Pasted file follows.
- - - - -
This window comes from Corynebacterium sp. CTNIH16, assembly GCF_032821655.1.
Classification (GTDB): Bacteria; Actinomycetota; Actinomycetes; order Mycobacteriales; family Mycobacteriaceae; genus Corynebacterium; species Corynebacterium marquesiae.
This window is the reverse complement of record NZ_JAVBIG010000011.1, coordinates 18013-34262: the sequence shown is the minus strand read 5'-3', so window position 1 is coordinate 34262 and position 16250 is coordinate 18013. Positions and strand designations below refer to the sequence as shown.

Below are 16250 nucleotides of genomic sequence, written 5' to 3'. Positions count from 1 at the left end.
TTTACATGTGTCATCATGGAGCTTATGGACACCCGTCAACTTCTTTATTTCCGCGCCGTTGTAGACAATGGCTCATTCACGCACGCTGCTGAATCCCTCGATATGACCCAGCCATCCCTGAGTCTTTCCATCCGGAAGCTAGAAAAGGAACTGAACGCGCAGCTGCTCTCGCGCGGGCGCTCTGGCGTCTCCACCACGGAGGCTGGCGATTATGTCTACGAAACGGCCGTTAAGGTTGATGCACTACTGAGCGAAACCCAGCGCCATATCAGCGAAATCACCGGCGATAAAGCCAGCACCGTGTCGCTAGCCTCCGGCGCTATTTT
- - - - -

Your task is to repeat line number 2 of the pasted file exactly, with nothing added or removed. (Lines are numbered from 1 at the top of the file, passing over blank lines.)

Classification (GTDB): Bacteria; Actinomycetota; Actinomycetes; order Mycobacteriales; family Mycobacteriaceae; genus Corynebacterium; species Corynebacterium marquesiae.